Developer accused of ruining Hawaiian cultural site

Developer accused of ruining Hawaiian cultural site
Updated: Feb. 27, 2013 at 6:46 PM HST
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AINA HAINA, OAHU (HawaiiNewsNow) - Photographs show boulders covered by brush. But Duane Kiaaina Medeiros said the collection of rocks on private property at the top of Hao Street formed what he calls a Hawaiian sentinel marker.

"if you stood on it, you could see the whole valley to the ocean. And you could look up to the mountain and see the whole valley up there," he said.

The rocks sat on developer Jeff Stone's property in Aina Haina.

Medeiros said his grading work to build houses destroyed the rock platform and put a hole in Hawaiian history.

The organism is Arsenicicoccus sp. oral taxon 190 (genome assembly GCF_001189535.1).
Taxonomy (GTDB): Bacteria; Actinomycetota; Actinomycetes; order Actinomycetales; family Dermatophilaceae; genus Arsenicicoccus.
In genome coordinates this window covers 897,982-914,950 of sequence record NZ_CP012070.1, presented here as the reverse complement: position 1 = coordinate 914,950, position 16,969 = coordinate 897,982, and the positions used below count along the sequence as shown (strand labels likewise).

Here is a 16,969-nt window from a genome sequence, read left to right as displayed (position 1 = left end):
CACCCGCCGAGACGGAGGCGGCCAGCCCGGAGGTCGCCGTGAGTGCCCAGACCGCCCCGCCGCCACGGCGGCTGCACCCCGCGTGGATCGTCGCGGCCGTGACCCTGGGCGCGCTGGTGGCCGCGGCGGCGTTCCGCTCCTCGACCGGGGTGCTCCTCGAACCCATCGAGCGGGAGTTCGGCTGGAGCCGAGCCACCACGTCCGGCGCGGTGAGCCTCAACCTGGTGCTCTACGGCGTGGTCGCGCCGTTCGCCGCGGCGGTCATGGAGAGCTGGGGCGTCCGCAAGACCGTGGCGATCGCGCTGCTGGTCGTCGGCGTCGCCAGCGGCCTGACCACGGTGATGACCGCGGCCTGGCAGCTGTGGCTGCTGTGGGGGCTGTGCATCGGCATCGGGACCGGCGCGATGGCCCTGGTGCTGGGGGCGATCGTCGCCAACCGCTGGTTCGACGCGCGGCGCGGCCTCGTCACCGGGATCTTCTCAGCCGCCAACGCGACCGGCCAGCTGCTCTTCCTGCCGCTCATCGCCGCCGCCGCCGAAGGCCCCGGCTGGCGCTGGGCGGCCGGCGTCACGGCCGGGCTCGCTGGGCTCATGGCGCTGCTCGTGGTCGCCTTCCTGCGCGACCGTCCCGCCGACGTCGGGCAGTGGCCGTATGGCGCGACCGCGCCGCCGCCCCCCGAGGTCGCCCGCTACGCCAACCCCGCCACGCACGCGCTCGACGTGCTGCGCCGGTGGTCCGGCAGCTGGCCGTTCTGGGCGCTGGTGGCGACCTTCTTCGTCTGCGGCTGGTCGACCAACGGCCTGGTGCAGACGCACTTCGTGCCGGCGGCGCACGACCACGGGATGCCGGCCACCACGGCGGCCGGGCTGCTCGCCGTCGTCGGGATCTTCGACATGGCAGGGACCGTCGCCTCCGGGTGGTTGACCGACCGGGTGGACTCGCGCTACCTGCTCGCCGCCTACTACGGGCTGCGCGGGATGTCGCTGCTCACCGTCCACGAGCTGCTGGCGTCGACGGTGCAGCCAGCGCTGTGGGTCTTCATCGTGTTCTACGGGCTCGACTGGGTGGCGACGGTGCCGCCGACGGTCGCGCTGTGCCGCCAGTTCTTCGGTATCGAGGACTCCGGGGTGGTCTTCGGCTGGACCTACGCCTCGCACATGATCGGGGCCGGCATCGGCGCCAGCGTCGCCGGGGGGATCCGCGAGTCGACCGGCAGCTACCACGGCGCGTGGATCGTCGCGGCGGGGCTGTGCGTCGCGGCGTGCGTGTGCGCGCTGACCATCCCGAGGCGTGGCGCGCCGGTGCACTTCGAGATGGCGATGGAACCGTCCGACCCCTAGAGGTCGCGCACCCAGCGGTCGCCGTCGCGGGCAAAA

"It's like pieces of a puzzle. If you lose a couple pieces of the puzzle you don't see the whole picture. Here we lost a piece of the puzzle forever," said Ann Marie Kirk, a member of Livable Hawaii Kai Hui.

Hao Street resident Danny Loui said he stepped in front of the heavy machinery Tuesday before it ran over a central part of the platform, a stone altar called an ahu.

"I saved the ahu," he said. "The surrounding pohaku rocks were destroyed, run over."

Medeiros said he's a descendant of the Hawaiian family that lived in the valley. He said the platform and altar were sacred to his ancestors, and Stone ruined the site.

"He didn't give us a chance to have someone verify the cultural surveys findings, and give us a chance to show them that this is something that's not just a pile of rocks," he said.

Loui said he told stone about the altar and platform on Sunday.

"He certainly had an option to work around it, or at least stop and get all the information needed to preserve this site. He chose not to," he said.

Stone owns nine acres at the top of Hao street. In January, the city granted him building permits. The city said he completed soil and drainage surveys, and it can't deny his right to build.

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